Only described in 2010, its unknown how many Durrell’s vontsiras (Salanoia durrelli) survive. Photo by: Ian Vernon and Tim Hounsome with the Durrell Wildlife Conservation Trust.
From the Baishan fir (five left in the world) to the Sumatran rhino (around 250), a new report highlights the world’s top 100 most endangered species, according to the the International Union for Conservation of Nature (IUCN) and the Zoological Society of London (ZSL). The list spans the taxonomic gamut, from fungi (Cryptomyces maximus) to amphibians (the Table Mountain ghost frog) to flowers (the Cayman Islands ghost orchid) and much more (see full list at the end of the article).
“The species featured here represent the 100 most critically endangered species in the world,” announces the report. “If we don’t rapidly increase the amount of conservation attention that they receive they may soon be lost forever.”
Listed in alphabetical order, the report represents the best knowledge available on endangered species. While scientists to date have described nearly 2 million species on Earth, most believe several million (and perhaps tens-of-millions) remain undiscovered. In addition, scientists generally have far more data on the populations and threats facing vertebrate species, such as mammals and amphibians, than they do of insects, plants, and fungi. Still, these 100 near-extinct species highlights the increasing global biodiversity crisis, which could result in a mass extinction with untold consequences for the world’s ecosystems.
“All the species listed are unique and irreplaceable,” co-author Ellen Butcher with ZSL said in a statement. “If they vanish, no amount of money can bring them back. However, if we take immediate action we can give them a fighting chance for survival. But this requires society to support the moral and ethical position that all species have an inherent right to exist.”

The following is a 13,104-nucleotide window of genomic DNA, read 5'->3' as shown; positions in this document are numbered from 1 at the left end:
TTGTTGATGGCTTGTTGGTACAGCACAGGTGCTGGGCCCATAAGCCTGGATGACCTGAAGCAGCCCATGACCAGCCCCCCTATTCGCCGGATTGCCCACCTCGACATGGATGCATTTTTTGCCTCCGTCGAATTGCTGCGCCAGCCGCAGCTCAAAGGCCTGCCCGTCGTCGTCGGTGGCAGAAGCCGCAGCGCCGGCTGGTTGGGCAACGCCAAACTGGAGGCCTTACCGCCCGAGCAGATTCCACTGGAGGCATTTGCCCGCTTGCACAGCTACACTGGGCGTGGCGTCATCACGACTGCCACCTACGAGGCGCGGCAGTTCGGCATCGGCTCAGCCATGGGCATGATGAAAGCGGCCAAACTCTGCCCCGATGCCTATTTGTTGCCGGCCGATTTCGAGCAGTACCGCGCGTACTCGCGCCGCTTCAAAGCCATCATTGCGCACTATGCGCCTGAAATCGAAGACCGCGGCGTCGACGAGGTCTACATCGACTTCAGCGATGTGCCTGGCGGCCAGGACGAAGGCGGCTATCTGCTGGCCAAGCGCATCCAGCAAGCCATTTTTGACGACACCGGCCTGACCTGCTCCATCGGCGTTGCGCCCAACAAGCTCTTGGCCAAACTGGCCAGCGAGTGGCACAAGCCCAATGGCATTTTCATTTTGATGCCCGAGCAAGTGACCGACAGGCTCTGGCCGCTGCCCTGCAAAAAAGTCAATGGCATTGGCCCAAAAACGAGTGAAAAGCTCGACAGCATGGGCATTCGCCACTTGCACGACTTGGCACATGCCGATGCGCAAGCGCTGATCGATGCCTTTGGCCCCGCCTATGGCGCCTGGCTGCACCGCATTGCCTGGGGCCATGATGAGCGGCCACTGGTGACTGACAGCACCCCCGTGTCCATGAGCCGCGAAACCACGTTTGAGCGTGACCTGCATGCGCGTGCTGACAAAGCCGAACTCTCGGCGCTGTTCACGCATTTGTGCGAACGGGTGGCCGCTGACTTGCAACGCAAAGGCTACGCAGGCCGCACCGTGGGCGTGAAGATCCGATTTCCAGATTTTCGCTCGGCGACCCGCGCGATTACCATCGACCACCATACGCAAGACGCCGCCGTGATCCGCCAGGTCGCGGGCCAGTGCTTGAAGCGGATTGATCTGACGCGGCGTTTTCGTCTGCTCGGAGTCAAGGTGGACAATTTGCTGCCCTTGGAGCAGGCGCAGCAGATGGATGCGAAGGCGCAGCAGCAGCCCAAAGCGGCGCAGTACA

While a few of these species have seen targeted conservation efforts, such as the Sumatran rhino and the saola, many lack any conservation efforts.
“The donor community and conservation movement are leaning increasingly towards a ‘what can nature do for us’ approach, where species and wild habitats are valued and prioritized according to the services they provide for people. This has made it increasingly difficult for conservationists to protect the most threatened species on the planet,” says ZSL’s Director of Conservation, Jonathan Baillie, and co-author of the report.
The report also highlights that targeted conservation efforts in the past has had numerous successes in keeping species from vanishing for good, such as Prezwalski’s horse, the humpback whale, and the black robin. Still the general trend outlined by scientists is a global decline in biodiversity.
“Society is at a point in history where a decision needs to be made,” Baillie writes in the report. “Do these species have the right to exist?”
Less than 250 great Indian bustards (Ardeotis nigriceps) survive. Photo by: Rahul Sachdev.
Less than 800 Araripe manakins (Antilophia bokermanni) survive. Photo by: Ciro Albano.
This fungus, Cryptomyces maximus, is facing extinction. Photo by: David Harries.
Archey’s frog (Leiopelma archeyii), native to New Zealand, is in big trouble. Photo by: New Zealand Department of Conservation.
Amsterdam Island albatross (Diomedea-amsterdamensis), is down to only 100 birds. Albatrosses are among the world’s most endangered birds. Photo by: Eric van der Vlist.
About 250 Sumatran rhinos (Diceros sumatrensis) survive in a few different populations. Photo by: Save the Rhino International.
Santa Catarina’s guinea pig (Cavia intermedia) is down to about 40-60 animals. Photo by: Luciano Candisani.
The geometric tortoise (Psammobates geometricus) has lost almost all of its habitat in South Africa. Photo by: Erik Baard.
The Okinawa spiny rat (Tokudaia muenninki) is only found on the Japanese Island of Okinawa. Already, Japan has lost several of its endemic mammals. Photo by: Norihiro Kawauchi.
The Table Mountain ghost frog (Heleophryne rosei) is only found on a single mountain in South Africa. Photo by: Atherton de Villiers.
The red-crested tree rat (Santamartamys rufodorsalis) was discovered last year in Colombia after missing for over a century. Photo by: Lizzie Noble/Pro Aves.